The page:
The liquid scintillation solutes according to the invention, used as secondary scintillators, yield together with p-terphenyl in xylene solutions which have efficiencies between 76 to 84 percent on the anthracene scale and are transparent to their own fluorescent radiation. By comparison, the scintillation efficiency of a xylene solution of p-terphenyl and 1,4-bis-(2-(5- phenyl)-oxazolyl)-benzene, which is the best scintillation system reported, is 76.5 percent on the same scale.

While it takes 14 minutes to dissolve 100 mg. of 0.2 mm. crystals of the parent distyrylbenzene in 1 liter of xylene, the

time required to dissolve mg. of similar size crystals of the 4,4-diisopropyl derivative, under similar conditions, is only 3.6 minutes. This indicates that the ratio of the times necessary to reach complete solution of crystals of the same diameter is about 1:4 in the favor of the substituted compound.

Due to the limited solubility of the parent compound, moreover, it is not useful as a primary solute, either in dioxane or in xylene, as further distinguished from the present invention.

The color brightening properties of the new compounds of the present invention are demonstrated by the following experiment: To an impure sample of oleic acid which has a yellowish tint, a few drops of a benzene solution of 2,2- dimethoxydistyrylbenzene are added. The yellowish color disappears and the solution looks colorless.

What is claimed is:

l. Scintillating solutions consisting essentially of significant amounts of at least one compound which is a distyrylbenzene derivative as solute, said compound being selected from the group consisting of p,p'-bis (3,4-methylene-dioxystyryl)- benzene, 2,2, 3,3-tetramethoxy-distyrylbenzene, 4,4- diisopropyl-distyrylbenzene, 2,2'-dimethoxy-distyrylbenzene, 2,2, 5,5'-tetramethyl-distyrylbenzene, 3,3, 4,4-tetramethyldistyrylbenzene, and an organic solvent selected from the group consisting of dioxane, xylene and toluene, the propor tion of said derivative with respect to said solvent being at least substantially 100 mg./l. at 20 C. and the amount of said derivative being sufficient to produce substantial measurable s'cintillations for the solution.

2. Scintillating solutions according to claim 1, containing a primary and secondary scintillation solute, both such solutes being compounds which are different distyrylbenzene derivatives defined in claim 1.

3. Scintillating solutions according to claim 1, containing a primary and a secondary scintillation solute, either of which is a compound defined in claim 1, while the other is a conventional scintillation solute.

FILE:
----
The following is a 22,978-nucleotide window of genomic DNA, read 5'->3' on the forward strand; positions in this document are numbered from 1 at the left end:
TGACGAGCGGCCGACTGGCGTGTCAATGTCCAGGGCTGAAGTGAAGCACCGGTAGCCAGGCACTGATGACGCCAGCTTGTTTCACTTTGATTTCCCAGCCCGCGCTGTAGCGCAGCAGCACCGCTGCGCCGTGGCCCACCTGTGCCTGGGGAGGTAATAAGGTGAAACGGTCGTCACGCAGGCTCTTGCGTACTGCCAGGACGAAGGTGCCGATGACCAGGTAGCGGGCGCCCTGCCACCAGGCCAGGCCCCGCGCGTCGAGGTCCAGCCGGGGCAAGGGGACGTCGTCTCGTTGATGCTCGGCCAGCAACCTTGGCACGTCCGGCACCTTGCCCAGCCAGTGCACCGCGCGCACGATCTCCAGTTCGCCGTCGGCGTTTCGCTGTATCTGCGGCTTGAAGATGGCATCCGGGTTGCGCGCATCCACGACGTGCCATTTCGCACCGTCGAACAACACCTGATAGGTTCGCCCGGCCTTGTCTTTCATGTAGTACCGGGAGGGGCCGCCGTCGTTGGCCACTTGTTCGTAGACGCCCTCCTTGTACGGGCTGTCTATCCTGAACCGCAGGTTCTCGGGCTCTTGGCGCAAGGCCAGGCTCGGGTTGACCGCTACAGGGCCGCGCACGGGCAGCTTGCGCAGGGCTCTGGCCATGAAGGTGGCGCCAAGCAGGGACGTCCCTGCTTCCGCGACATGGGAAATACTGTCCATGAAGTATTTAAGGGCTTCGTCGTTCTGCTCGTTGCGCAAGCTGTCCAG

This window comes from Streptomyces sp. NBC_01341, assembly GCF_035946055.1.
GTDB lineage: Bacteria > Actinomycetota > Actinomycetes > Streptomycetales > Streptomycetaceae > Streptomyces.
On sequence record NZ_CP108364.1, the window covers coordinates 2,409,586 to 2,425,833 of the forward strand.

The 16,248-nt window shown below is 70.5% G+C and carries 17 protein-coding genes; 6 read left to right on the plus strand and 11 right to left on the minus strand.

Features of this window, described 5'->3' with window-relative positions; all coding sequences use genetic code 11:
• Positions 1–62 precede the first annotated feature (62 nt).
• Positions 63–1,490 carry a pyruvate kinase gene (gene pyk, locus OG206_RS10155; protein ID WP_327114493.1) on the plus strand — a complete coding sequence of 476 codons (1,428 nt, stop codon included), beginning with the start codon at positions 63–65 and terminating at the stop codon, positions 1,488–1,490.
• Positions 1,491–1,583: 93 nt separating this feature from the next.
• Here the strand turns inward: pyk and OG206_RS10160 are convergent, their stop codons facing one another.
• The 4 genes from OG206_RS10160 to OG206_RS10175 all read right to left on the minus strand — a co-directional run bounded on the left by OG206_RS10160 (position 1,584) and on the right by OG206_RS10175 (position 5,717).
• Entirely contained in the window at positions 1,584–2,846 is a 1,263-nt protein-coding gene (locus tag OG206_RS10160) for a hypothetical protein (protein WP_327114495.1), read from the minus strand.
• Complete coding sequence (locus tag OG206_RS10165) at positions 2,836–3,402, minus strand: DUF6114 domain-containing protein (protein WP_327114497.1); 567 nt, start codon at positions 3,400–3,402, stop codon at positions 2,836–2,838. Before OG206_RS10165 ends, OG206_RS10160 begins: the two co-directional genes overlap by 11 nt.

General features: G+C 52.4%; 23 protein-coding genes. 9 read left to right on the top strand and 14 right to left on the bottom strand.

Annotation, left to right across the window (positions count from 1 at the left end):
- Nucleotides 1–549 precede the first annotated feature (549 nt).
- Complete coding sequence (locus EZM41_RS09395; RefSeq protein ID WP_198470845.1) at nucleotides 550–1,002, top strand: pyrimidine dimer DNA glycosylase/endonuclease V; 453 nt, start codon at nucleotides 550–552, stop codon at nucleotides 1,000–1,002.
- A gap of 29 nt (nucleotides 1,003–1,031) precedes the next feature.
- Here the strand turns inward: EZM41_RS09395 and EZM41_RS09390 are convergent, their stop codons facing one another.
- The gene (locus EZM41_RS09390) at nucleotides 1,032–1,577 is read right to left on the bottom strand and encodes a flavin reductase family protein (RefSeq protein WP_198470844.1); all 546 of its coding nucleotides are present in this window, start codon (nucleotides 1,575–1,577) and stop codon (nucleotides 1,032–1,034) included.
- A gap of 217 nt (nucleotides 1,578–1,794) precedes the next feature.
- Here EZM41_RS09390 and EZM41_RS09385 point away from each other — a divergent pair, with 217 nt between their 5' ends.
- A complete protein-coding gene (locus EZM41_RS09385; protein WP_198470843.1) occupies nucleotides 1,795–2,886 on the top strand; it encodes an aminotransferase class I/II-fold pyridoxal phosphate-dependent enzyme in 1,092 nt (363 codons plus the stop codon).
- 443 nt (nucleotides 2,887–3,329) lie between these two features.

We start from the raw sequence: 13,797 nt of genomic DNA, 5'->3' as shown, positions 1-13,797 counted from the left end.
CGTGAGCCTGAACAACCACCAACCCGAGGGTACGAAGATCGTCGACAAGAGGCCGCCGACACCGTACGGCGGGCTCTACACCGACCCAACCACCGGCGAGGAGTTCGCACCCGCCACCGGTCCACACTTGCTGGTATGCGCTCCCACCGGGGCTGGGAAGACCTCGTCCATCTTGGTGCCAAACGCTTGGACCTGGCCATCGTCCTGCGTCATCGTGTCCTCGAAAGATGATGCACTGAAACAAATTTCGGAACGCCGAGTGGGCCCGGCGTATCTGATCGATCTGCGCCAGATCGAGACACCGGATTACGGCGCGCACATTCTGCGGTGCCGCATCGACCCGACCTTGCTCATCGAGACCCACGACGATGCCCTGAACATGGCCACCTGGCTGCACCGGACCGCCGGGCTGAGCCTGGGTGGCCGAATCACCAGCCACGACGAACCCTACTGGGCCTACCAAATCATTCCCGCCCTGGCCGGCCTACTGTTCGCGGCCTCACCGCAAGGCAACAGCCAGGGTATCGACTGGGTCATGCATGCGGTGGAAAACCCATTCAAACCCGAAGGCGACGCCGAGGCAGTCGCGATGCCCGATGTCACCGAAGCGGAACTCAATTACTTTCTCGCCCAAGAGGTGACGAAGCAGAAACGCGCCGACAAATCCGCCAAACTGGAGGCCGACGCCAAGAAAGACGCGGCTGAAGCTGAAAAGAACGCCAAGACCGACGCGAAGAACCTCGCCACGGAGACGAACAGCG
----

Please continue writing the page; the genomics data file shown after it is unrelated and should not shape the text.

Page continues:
Patent Citations
Cited PatentFiling datePublication dateApplicantTitle
US3177153 *Jan 18, 1962Apr 6, 1965Basf AgMacromolecular substances optically brightened with 1, 4-bis-styryl-benzenes
US3314894 *Nov 30, 1962Apr 18, 1967American Polymer And ChemicalScintillators, compounds useful therein, and method of making the same
FR1071794A * Title not available
Non-Patent Citations
Reference
1 *Chemical Abstracts Vol. 47 Cols. 5807 8 1953 Abstract of Pichat et al.
Referenced by
Citing PatentFiling datePublication dateApplicantTitle
US4359641 *Jun 1, 1981Nov 16, 1982The United States Of America As Represented By The United States Department Of EnergyCoumarin 540-a solutions
US4361765 *Jun 1, 1981Nov 30, 1982The United States Of America As Represented By The United States Department Of EnergyTernary liquid scintillator for optical fiber applications
US5121029 *Jan 5, 1990Jun 9, 1992Idemitsu Kosan Co., Ltd.Electroluminescence device having an organic electroluminescent element
EP0319881A2 *Dec 3, 1988Jun 14, 1989Idemitsu Kosan Company LimitedElectroluminescence element
WO2003044908A2 *Nov 15, 2002May 30, 2003Matthew C DelongTunable blue lasers from alloys based on organic distyryl benzenesingle crystals
Classifications
U.S. Classification252/301.17, 250/483.1
International ClassificationC09K11/06, C07C1/34, G01T1/204
Cooperative ClassificationC09K11/06, C07C1/34, G01T1/2042
European ClassificationC07C1/34, C09K11/06, G01T1/204A
Legal Events
DateCodeEventDescription
May 29, 1984ASAssignment
Owner name: E.I. DU PONT DE NEMOURS AND COMPANY, INCORPORATED
Free format text: ASSIGNMENT OF ASSIGNORS INTEREST.;ASSIGNOR:NEW ENGLAND NUCLEAR CORPORATION;REEL/FRAME:004267/0211
Effective date: 19840525
Owner name: E.I. DU PONT DE NEMOURS AND COMPANY, INCORPORATED,
Free format text: ASSIGNMENT OF ASSIGNORS INTEREST;ASSIGNOR:NEW ENGLAND NUCLEAR CORPORATION;REEL/FRAME:004267/0211